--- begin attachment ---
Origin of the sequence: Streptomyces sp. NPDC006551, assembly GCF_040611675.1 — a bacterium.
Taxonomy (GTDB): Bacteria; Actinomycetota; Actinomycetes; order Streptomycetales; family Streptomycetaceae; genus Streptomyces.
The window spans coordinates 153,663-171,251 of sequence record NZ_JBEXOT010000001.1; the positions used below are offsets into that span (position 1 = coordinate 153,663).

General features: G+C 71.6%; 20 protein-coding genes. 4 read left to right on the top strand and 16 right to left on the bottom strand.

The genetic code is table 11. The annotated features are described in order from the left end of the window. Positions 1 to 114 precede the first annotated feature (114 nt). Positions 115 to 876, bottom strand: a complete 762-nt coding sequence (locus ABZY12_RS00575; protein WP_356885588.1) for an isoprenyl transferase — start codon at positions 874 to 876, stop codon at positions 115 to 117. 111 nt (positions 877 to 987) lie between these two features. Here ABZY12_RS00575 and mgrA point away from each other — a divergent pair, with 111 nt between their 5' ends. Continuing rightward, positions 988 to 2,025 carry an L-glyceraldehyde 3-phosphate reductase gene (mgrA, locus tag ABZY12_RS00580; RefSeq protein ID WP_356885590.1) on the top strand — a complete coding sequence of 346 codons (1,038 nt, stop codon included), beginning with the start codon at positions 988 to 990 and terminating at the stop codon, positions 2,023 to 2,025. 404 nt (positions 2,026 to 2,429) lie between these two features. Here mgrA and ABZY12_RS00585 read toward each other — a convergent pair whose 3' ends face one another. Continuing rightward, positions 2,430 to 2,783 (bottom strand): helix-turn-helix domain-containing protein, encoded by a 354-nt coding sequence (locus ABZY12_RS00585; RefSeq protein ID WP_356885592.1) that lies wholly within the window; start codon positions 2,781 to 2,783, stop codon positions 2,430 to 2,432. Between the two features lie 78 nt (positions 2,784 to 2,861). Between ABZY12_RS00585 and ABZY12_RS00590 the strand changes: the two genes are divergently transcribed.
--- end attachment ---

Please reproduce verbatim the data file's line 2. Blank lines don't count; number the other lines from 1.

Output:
Taxonomy (GTDB): Bacteria; Actinomycetota; Actinomycetes; order Streptomycetales; family Streptomycetaceae; genus Streptomyces.